16 December 2006

You may say I'm a dreamer

I don't usually brag about the gifts I receive, but forgive me - I have to. In the last two days, I have been given THREE flocks of chicks AND a beehive! The lovely and generous Kim gave me a flock of chicks, and co-workers gave me the others. What a lucky woman I am, to have friends who know how to make me happy and grateful.

Now. I rarely discuss library matters, but this one is bothering me. First, let me make a not-particularly-enlightened comment: As the atmosphere becomes thinner in your socioeconomic stratum, the services you need the most become harder to reach. Why?
Because bureaucracies are set up to facilitate their needs, not yours.
Take public libraries. I attended a meeting of, by, and for librarians a few days ago. These libradewey.jpgrians, the coordinators of automated services for their libraries, began to discuss a question that was raised by a disgruntled-looking colleague: what do you do about homeless people who want library cards?
I expected, silly me, to hear compassionate workarounds for the usual "you need two pieces of i.d., one with a picture" routine. I did not (except for one librarian who said that her library sometimes offered a local-use-only card that allowed two pieces of library material at a time). Instead, I heard a discussion of a particular homeless person who has visited more than one library. Some say she lives in her car. Others say she takes a bus from town to town. Further, they say she's nasty. The general feeling was, she's not getting anything from us, sorry, nope. No address, not nice, forget it.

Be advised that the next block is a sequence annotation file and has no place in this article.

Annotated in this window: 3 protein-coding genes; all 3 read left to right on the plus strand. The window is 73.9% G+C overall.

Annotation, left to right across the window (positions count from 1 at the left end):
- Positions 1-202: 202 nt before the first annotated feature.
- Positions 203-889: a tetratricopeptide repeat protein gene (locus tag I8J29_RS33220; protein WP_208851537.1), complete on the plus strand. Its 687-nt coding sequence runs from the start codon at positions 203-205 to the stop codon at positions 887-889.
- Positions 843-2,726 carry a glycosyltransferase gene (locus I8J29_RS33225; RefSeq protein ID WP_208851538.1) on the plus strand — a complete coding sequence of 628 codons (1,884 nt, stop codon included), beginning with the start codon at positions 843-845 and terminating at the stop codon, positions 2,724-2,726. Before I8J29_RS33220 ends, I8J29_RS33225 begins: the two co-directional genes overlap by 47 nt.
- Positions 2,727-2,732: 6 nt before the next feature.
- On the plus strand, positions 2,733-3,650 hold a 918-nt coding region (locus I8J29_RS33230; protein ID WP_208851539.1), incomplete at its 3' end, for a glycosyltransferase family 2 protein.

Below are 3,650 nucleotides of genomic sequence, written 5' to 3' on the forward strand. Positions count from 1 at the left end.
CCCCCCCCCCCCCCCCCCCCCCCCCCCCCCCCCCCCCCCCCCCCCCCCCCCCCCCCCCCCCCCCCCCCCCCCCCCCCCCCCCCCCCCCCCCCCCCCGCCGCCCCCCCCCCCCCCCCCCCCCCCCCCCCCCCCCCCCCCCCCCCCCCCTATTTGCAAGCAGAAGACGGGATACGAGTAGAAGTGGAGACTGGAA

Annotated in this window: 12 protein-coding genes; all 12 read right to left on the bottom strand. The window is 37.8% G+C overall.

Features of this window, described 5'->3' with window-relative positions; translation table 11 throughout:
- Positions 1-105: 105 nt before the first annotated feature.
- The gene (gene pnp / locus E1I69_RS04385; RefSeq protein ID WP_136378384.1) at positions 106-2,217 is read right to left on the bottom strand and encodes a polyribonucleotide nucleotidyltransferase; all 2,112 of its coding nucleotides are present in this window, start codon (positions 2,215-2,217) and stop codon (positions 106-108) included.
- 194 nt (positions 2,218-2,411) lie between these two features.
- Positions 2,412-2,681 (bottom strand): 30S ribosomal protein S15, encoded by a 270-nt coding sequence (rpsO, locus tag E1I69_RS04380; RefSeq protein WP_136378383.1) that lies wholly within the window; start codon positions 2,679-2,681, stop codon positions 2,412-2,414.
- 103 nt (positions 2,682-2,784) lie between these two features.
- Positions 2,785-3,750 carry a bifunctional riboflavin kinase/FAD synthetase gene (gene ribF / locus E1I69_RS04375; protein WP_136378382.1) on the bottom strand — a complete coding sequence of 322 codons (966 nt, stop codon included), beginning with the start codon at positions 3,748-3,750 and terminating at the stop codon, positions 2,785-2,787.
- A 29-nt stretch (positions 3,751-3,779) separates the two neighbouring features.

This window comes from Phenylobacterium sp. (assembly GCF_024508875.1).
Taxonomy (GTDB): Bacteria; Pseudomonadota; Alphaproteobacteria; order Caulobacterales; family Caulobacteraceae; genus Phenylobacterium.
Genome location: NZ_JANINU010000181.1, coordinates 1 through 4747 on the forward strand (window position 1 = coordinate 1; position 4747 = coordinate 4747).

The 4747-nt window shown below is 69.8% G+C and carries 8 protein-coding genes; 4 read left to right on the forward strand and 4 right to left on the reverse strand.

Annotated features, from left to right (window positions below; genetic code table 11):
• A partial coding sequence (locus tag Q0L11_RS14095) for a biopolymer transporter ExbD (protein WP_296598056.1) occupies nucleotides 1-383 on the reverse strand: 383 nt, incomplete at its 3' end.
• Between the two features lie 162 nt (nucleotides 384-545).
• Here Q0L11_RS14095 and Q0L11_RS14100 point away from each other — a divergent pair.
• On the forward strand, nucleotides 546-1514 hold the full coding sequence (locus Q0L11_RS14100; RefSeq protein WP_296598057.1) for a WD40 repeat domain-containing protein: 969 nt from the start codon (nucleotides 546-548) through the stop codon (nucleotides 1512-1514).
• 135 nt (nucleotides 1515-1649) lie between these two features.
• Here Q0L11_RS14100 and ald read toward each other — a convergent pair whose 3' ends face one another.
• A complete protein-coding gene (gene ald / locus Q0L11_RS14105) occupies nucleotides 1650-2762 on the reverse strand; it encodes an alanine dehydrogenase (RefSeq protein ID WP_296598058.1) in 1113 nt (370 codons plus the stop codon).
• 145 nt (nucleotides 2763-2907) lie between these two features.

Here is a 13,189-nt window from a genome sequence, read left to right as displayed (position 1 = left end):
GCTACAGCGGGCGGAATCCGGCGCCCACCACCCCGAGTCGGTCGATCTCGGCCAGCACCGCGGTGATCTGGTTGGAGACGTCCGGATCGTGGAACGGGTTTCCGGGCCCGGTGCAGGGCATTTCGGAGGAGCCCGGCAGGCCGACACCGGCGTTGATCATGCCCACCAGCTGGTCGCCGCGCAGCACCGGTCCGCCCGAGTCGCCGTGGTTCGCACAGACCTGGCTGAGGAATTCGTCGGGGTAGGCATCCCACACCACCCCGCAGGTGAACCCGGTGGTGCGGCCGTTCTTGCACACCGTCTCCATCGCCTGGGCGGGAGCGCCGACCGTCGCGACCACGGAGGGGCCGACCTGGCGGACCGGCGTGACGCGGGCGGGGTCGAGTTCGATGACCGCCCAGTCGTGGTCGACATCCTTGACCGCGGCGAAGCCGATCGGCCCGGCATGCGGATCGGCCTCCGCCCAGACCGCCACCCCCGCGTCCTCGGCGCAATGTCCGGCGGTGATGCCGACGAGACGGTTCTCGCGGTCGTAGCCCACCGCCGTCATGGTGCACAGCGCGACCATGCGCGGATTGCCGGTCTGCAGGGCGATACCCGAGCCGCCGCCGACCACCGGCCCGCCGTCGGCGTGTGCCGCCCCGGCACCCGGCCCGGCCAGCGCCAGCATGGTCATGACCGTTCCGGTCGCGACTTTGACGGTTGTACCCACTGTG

I'm an administrator. I understand the need to be able to reach a patron by mail - if that patron has overdue materials, we have to send notices, send bills, and send her to a collection agency. (Don't get me started on that one. )
I asked questions that attempted to show how we could help the patron to conform to our need. If she receives welfare, I said, she must have a place to pick up the check. That's an address, and we can accept it, right?
If she has a car, it's probably registered to an address, and we can use it, right?

I don't have The Answer to this. There may be no Answer. Obviously, we have to have some standard for offering the kind of access that requires an actual library card. I can, however, offer some facts.
1. Our library is owed many, many thousands of dollars (many!) in overdue materials and fines.
2. The scofflaws all qualified for library cards via the usual pathway, but that didn't stop them from ignoring their responsibility to the community.
3. Many of the scofflaws are nasty, especially when they receive a bill or a call from the collection agency, but that doesn't stop us from giving them library cards.

You may say I'm a dreamer. Maybe it's preposterous of me to think that homeless citizens would be no different from the rest of us in how they treated library materials. Maybe my child-of-the-sixties self is getting in the way of reality in 2006, since I still believe "from each according to his ability, to each according to his need."